My lord. Could I be any more tired? My ass is dragging so low I need to buy me some of those pants on the ground, just to prevent dirt build-up in the crevices. I'm so tired my vitamin needs a vitamin.
First off, my apologies for not being around to your blog to say hi. I've been away for the last five days in a place where there is no internet, no cell phone service, no phone, no pool, one pet and no cigarettes. It was our annual spring trip into Kiosk, the northernmost camp area of Algonquin Park, a former logging town, now a ghost town that is rapidly disappearing in amongst the trees and everything Mother Nature can throw at it. We think we're going to leave our mark here on this earth forever but the minute we turn our backs, the earth reclaims what was hers.
We don't go to Kiosk to philosophize, although this place brings the philosopher out in me. Something about the wild beauty, the scream of gulls, the harsh, throaty rattle of ravens, the eerie call of loons, the thumping machine-starting rhythm of the wings of ruffed grouse – all these sounds, carried on cold northern winds, settle into the oldest part of my old soul.
No, ostensibly we go to fish – although we were almost skunked in that department. Dave caught one fish. His brother, Tom, caught another. My sister, Liz, caught enough clams to host a clambake, I caught a piece of driftwood big enough to be called a log and my sister-in-law, Susan, caught a nap. My brother-in-law Don caught a hole in his boat and managed to fix it with some silicone before the good ship made like a smaller, rattier version of Titanic and sunk to the bottom of Lake Kioshkokwi like an ignoble stone.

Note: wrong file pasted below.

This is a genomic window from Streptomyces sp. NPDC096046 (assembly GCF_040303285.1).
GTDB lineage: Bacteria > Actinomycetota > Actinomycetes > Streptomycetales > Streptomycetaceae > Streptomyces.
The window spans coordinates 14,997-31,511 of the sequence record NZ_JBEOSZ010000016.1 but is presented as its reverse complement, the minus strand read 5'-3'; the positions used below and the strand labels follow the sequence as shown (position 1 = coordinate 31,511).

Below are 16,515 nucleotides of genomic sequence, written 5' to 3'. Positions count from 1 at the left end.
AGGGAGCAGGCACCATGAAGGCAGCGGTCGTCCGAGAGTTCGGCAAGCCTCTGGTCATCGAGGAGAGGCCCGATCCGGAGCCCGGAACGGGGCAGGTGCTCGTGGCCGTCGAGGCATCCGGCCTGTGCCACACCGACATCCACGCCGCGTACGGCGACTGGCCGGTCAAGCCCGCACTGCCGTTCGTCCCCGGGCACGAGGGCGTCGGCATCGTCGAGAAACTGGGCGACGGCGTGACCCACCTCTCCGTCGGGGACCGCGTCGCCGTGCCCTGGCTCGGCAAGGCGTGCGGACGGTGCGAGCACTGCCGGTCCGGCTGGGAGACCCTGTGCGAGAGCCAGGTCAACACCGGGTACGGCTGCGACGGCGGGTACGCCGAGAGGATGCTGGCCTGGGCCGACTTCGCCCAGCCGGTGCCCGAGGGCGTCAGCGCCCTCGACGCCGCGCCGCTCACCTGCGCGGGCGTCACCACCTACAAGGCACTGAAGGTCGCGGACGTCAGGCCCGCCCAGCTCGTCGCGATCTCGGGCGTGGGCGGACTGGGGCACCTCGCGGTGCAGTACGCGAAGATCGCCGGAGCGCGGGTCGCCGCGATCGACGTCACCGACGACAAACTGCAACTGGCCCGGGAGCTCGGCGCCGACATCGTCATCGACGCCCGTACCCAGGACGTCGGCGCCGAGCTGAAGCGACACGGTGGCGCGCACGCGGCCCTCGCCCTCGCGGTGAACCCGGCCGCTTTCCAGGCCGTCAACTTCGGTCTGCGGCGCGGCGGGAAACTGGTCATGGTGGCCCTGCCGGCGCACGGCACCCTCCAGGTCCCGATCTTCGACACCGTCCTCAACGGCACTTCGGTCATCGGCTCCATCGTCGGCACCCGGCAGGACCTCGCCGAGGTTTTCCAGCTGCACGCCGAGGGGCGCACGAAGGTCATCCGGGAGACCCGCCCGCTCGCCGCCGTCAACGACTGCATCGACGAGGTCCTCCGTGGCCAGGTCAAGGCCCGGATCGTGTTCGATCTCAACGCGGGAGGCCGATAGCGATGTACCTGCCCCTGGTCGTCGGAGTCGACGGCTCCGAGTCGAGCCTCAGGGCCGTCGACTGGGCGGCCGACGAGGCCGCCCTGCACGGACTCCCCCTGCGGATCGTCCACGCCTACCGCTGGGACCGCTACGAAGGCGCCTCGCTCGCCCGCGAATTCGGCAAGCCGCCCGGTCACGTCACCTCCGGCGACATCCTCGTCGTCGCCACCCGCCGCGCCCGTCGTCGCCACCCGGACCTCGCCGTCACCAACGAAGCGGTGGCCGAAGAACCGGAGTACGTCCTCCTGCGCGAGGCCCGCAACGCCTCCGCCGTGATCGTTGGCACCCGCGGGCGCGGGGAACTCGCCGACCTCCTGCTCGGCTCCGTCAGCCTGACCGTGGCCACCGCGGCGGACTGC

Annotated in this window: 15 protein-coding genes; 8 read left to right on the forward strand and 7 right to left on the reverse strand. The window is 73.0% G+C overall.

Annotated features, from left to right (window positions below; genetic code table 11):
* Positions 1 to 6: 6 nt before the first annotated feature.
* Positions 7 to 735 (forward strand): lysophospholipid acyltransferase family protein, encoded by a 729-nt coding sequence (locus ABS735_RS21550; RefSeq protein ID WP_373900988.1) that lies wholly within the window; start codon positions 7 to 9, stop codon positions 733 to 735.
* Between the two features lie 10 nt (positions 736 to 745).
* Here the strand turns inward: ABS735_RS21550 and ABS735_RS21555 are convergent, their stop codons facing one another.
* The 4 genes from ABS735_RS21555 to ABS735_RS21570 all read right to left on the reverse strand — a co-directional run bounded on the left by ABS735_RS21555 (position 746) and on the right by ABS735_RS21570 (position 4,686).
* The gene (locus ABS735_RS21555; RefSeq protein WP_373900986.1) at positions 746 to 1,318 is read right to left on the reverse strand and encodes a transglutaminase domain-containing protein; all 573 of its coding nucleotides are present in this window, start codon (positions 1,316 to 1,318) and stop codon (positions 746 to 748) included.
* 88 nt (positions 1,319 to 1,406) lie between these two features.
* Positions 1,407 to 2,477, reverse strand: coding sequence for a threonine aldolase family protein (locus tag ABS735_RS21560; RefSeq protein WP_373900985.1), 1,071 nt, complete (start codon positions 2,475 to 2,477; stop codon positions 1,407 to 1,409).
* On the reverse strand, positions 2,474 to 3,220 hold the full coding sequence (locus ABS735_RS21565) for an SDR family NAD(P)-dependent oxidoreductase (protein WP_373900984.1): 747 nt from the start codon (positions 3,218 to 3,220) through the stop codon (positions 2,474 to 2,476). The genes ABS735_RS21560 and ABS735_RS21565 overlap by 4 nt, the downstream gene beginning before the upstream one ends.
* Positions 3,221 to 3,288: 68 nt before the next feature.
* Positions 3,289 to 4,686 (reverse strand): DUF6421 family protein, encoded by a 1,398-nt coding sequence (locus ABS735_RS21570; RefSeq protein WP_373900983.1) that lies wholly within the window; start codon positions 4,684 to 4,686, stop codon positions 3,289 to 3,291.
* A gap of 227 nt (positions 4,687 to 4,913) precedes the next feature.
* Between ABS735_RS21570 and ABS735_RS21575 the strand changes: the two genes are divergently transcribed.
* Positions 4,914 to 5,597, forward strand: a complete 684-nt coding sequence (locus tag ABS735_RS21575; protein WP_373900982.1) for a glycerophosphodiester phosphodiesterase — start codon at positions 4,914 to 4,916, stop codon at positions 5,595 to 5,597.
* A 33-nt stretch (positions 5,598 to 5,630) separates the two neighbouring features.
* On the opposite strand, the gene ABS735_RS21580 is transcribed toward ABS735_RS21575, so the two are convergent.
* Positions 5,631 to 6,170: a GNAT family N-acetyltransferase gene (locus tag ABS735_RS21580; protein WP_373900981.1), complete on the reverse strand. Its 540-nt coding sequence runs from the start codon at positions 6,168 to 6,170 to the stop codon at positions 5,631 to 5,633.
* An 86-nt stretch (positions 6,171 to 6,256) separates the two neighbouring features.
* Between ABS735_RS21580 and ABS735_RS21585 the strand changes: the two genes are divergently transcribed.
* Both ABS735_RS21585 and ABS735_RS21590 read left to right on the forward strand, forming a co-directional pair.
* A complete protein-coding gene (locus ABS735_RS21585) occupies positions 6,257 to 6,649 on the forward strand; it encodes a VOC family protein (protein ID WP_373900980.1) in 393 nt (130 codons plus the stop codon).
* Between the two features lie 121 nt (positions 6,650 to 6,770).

Doesn't matter whether fish were caught. Our thirsty lungs filled up with fresh air like sails on a great ship. We ate too much and we laughed too hard and we slept like the dead.
Right now I'm recuperating from the long drive home, the hours of unpacking and piles of laundry, and I'm absolutely warm for the first time in days. Man, it was cold up there – cold being the understatement of the year.
I'll tell you more about it later. Right now I've gotta have a bath and get ready for work. Gak. How can five days come and go so damned fast?
|Dave's lake trout. No, we didn't keep him. He begged|
for mercy and promised he'd send bigger relatives in
exchange for his life. We believed him. Haven't had
a fish lie to us yet.
|The pensive Dave. Kiosk's scenery always makes us that way.|
|Don and Liz in the Good Ship Sink-a-lot.|
|Adorable Misty in her lifejacket.|
|Tom and Sue hanging round the campsite.|
|Trying mightily to catch a fish in the golden light of sunset.|
|Old pier at the place where Lake Kioshkokwi meets the Amable du Fond river.|
|View from the campsites.|
|Amable du Fond, rushing into Kioshkokwi.|
When the suckers are running, this is the best place
to catch huge fish.